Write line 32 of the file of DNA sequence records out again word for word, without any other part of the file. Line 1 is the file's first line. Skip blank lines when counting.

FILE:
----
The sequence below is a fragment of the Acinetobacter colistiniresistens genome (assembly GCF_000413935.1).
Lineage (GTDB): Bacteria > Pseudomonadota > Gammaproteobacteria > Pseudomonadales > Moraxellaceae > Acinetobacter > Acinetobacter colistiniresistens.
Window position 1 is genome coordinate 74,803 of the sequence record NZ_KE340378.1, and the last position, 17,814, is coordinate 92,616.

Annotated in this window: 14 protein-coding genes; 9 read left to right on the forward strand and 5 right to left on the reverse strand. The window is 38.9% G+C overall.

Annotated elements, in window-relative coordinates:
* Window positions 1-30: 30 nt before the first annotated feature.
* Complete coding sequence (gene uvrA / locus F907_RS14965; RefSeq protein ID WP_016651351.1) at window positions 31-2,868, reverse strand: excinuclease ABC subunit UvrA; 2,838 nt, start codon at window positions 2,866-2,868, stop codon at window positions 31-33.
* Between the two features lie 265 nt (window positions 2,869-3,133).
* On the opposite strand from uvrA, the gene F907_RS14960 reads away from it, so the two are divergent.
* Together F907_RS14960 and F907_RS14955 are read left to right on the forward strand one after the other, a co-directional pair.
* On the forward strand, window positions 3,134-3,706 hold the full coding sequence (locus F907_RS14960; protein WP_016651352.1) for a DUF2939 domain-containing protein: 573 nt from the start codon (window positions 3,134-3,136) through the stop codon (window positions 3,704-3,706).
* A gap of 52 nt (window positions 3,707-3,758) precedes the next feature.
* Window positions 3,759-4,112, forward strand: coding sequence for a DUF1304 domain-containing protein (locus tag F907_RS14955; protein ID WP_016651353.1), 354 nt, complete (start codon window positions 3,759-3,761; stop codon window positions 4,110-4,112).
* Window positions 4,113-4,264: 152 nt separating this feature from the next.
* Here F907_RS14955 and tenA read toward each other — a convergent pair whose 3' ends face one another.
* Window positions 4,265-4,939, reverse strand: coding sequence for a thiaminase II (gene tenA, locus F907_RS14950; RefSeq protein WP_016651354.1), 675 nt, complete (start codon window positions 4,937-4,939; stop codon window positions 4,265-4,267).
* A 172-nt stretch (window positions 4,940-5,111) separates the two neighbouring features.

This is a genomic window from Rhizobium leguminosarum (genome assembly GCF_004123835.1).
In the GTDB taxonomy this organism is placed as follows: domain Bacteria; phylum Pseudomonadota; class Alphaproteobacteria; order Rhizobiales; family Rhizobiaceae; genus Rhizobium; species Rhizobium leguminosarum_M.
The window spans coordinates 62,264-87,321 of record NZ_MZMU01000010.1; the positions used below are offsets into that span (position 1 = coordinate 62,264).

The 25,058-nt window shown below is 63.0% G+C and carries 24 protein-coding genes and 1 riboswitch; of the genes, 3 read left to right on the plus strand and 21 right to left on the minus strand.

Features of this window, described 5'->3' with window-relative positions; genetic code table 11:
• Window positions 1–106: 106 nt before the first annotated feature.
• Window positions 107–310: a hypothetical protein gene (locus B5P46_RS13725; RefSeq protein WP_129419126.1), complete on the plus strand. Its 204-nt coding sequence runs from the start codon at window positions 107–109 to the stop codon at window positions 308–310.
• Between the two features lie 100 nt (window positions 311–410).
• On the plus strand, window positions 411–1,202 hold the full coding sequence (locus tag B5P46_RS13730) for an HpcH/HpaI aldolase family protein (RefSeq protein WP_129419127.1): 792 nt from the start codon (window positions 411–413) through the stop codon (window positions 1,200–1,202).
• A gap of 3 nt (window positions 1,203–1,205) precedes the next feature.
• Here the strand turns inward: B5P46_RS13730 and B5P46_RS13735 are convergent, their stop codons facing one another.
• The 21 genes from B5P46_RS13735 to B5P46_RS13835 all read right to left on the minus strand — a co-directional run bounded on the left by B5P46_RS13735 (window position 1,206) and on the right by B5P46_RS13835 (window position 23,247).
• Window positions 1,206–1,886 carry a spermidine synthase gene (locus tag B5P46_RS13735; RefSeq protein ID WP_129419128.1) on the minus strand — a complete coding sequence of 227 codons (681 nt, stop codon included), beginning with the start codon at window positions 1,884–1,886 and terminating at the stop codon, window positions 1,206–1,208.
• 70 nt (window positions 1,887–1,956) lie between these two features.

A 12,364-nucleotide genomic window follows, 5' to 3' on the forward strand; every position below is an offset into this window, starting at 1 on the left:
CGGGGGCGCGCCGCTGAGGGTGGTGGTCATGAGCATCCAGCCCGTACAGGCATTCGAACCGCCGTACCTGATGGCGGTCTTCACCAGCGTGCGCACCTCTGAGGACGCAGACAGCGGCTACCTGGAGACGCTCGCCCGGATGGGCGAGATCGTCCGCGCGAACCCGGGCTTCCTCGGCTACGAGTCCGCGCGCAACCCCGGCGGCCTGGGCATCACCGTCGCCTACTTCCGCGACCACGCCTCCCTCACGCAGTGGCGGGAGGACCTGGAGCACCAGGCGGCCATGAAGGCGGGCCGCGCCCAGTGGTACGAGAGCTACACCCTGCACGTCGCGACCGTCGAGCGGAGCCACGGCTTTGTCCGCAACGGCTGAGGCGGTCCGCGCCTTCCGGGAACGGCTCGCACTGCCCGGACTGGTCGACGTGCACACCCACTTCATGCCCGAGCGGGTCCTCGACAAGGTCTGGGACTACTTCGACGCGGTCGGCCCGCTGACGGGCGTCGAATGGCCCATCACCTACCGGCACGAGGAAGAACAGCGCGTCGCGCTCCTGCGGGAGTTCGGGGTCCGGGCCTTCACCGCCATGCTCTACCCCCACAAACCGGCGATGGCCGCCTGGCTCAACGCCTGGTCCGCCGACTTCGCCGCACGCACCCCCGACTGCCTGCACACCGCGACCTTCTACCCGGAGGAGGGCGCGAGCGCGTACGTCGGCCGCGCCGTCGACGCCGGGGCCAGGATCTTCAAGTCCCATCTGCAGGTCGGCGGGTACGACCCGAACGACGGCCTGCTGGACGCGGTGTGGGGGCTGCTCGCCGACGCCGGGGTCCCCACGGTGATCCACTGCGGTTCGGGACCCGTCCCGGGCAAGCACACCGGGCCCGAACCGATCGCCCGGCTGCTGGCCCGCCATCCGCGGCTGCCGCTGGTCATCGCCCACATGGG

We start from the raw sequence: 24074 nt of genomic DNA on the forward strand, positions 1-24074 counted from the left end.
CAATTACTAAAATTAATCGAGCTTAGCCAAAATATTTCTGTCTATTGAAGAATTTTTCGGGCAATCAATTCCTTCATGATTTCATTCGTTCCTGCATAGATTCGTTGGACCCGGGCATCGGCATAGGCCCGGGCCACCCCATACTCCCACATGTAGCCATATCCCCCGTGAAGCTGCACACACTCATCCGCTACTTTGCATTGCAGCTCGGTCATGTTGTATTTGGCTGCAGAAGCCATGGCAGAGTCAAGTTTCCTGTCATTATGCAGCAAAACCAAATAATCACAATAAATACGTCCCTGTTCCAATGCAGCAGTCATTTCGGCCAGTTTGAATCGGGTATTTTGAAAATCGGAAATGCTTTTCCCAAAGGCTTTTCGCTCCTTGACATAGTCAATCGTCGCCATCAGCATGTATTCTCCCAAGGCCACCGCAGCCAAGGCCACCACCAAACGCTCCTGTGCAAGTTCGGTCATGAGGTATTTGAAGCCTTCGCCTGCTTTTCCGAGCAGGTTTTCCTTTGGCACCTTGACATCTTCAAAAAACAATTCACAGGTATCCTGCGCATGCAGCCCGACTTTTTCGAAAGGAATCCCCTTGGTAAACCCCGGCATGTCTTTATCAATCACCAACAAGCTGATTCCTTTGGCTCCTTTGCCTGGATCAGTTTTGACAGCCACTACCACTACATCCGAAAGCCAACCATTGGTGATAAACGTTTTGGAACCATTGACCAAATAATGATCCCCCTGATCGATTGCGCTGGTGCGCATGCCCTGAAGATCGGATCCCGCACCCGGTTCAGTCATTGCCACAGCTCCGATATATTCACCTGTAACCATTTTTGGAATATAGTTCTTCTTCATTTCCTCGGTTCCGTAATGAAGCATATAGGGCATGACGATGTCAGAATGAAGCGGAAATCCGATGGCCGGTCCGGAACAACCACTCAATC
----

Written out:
A 12,364-nucleotide genomic window follows, 5' to 3' on the forward strand; every position below is an offset into this window, starting at 1 on the left: